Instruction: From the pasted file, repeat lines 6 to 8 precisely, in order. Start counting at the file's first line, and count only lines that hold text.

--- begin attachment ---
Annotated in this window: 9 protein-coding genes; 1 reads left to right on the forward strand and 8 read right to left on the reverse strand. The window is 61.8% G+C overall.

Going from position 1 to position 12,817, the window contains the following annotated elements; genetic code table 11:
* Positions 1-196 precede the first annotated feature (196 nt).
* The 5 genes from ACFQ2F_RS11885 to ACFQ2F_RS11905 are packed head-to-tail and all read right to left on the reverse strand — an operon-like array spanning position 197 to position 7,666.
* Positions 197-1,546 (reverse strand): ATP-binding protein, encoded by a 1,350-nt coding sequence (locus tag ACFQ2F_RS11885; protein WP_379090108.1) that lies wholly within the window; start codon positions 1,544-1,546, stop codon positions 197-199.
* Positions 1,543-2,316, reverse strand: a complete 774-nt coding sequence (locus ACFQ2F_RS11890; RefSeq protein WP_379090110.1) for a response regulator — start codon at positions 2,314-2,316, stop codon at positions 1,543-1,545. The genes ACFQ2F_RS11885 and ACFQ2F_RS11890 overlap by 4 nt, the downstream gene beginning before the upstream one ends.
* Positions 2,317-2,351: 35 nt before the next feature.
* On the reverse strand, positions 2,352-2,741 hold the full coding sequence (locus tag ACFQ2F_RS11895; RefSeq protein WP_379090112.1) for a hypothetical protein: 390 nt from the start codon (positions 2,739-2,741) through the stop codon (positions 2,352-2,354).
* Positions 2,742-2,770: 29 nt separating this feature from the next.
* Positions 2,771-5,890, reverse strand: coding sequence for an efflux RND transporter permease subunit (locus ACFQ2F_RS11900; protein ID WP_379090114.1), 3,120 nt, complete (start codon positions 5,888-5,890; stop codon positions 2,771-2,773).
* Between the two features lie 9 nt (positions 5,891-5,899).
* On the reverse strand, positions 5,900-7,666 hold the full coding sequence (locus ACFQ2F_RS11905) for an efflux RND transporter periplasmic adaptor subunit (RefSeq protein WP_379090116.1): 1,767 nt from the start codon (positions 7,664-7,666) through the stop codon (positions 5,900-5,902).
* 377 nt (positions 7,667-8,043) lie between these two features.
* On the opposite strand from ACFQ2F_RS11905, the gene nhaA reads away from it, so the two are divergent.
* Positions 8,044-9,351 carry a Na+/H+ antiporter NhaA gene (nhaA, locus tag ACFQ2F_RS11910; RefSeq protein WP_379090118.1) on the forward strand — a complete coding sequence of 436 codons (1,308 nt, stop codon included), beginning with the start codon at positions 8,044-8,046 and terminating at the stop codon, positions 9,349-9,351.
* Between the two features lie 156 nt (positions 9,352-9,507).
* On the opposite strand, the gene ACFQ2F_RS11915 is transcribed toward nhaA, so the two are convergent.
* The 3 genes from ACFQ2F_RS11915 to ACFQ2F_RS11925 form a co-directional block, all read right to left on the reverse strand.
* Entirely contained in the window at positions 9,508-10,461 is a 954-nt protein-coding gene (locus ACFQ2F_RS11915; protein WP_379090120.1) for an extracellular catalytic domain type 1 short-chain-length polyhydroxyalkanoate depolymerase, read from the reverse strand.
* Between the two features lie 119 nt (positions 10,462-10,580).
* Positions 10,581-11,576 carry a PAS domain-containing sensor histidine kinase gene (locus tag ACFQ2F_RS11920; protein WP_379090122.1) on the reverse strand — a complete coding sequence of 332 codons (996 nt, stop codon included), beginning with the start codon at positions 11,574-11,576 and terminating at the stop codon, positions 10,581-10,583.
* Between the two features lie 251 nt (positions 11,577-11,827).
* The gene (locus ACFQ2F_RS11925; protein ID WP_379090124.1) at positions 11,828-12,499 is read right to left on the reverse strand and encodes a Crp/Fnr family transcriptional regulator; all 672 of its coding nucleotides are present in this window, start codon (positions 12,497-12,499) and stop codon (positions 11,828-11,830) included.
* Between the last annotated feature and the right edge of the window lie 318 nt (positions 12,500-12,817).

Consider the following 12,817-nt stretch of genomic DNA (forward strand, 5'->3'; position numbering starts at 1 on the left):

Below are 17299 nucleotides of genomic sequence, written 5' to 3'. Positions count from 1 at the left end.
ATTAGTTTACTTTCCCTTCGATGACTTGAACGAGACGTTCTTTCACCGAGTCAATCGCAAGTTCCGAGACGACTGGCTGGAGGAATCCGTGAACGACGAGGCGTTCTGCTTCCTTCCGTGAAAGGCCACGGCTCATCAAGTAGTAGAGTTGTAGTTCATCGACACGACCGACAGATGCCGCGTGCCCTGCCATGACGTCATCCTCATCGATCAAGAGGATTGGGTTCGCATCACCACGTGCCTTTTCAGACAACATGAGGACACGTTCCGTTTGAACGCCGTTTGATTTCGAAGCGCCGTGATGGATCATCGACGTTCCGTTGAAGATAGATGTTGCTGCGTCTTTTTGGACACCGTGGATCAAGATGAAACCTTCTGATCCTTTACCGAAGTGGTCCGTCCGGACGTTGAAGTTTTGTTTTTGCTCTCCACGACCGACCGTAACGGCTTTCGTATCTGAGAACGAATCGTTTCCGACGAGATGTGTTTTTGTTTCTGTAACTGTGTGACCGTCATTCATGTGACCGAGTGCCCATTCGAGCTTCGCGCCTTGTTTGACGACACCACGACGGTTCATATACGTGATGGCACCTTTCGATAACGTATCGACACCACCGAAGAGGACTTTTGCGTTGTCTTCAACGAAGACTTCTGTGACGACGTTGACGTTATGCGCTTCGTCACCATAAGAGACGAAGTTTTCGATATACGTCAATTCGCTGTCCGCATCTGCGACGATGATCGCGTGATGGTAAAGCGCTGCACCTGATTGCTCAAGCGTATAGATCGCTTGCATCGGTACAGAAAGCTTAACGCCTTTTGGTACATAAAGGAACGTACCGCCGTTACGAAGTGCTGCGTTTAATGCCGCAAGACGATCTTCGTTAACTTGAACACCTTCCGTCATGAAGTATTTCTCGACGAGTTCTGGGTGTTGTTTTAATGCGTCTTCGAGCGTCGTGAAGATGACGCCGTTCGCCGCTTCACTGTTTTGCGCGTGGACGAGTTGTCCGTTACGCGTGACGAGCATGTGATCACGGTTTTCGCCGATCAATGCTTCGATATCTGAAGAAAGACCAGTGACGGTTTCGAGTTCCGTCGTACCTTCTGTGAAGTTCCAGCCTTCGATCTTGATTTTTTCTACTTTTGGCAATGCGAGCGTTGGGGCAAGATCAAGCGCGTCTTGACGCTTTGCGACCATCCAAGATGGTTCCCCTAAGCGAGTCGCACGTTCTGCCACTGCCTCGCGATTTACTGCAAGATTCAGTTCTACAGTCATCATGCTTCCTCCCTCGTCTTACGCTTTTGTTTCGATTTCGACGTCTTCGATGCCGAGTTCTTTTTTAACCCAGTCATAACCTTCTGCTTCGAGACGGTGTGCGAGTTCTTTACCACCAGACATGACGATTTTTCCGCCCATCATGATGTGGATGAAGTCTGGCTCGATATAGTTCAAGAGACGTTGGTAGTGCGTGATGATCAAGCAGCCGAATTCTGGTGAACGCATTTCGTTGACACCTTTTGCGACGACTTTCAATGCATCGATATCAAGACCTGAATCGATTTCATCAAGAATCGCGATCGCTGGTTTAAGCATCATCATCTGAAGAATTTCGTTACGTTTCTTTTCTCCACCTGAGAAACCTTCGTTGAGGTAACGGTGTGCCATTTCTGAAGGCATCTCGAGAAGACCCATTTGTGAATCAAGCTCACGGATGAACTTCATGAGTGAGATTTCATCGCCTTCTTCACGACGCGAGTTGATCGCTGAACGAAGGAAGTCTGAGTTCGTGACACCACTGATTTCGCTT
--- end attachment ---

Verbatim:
* Positions 1,543-2,316, reverse strand: a complete 774-nt coding sequence (locus ACFQ2F_RS11890; RefSeq protein WP_379090110.1) for a response regulator — start codon at positions 2,314-2,316, stop codon at positions 1,543-1,545. The genes ACFQ2F_RS11885 and ACFQ2F_RS11890 overlap by 4 nt, the downstream gene beginning before the upstream one ends.
* Positions 2,317-2,351: 35 nt before the next feature.
* On the reverse strand, positions 2,352-2,741 hold the full coding sequence (locus tag ACFQ2F_RS11895; RefSeq protein WP_379090112.1) for a hypothetical protein: 390 nt from the start codon (positions 2,739-2,741) through the stop codon (positions 2,352-2,354).